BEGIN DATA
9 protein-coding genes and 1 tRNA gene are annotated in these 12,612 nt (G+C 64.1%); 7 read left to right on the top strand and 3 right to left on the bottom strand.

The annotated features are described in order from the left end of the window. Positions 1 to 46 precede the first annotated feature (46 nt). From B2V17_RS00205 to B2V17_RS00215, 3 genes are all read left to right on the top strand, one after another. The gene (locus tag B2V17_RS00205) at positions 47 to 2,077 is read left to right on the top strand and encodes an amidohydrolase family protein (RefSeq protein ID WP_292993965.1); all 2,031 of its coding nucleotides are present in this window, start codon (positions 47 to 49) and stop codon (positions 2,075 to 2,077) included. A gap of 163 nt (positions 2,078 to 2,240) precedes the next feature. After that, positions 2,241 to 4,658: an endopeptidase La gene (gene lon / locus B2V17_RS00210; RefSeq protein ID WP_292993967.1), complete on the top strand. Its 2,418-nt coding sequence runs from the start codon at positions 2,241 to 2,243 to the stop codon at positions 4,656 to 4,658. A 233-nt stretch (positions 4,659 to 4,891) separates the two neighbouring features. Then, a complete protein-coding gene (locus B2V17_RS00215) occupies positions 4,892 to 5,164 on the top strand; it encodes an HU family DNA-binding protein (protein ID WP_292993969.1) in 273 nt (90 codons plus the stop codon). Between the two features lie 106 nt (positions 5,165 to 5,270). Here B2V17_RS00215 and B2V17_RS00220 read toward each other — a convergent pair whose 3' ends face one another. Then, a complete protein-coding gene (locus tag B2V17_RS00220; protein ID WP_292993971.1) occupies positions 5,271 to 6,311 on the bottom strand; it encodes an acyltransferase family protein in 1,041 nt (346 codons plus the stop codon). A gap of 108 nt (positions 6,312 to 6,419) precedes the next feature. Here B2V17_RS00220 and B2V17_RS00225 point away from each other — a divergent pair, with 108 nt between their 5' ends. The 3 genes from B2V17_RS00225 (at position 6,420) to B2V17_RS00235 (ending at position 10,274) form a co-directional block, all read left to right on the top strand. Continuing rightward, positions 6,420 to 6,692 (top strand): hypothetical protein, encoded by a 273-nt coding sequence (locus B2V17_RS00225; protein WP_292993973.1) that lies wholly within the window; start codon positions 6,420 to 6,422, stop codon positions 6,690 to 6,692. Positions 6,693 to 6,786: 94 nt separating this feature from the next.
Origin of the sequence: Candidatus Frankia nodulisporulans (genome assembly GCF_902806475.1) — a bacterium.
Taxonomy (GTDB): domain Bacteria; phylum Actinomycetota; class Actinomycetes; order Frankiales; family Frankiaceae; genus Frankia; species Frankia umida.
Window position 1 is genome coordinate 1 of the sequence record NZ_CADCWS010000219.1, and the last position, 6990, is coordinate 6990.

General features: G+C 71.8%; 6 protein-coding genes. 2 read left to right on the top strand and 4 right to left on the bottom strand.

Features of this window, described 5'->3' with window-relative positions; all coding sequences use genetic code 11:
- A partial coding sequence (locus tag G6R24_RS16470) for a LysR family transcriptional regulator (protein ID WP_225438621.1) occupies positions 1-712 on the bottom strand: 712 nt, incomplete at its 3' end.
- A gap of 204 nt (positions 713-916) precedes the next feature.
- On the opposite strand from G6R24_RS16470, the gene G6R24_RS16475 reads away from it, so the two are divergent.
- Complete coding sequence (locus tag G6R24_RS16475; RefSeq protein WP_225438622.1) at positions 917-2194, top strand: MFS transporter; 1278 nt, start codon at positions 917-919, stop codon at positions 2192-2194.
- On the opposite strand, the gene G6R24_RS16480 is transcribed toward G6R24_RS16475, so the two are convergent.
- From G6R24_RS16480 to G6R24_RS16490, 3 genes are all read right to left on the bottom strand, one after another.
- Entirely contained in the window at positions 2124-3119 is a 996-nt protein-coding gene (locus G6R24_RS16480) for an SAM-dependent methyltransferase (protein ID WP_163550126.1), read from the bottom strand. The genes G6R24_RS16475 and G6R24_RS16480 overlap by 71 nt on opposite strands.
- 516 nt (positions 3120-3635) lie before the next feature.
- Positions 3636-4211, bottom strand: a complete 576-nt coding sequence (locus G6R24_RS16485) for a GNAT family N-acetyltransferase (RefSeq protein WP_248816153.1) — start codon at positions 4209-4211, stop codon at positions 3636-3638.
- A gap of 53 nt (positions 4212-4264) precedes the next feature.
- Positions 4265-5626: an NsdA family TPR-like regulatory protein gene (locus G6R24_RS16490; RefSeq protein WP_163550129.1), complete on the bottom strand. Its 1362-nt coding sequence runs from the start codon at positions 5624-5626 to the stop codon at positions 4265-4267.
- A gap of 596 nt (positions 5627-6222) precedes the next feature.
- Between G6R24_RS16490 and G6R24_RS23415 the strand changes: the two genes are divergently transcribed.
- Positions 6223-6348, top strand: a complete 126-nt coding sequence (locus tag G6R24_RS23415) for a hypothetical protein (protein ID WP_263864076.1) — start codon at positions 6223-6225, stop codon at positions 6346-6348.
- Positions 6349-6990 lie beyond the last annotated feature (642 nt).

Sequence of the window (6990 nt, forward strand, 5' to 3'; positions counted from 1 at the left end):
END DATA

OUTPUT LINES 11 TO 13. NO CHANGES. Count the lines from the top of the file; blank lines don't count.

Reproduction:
- Complete coding sequence (locus tag G6R24_RS16475; RefSeq protein WP_225438622.1) at positions 917-2194, top strand: MFS transporter; 1278 nt, start codon at positions 917-919, stop codon at positions 2192-2194.
- On the opposite strand, the gene G6R24_RS16480 is transcribed toward G6R24_RS16475, so the two are convergent.
- From G6R24_RS16480 to G6R24_RS16490, 3 genes are all read right to left on the bottom strand, one after another.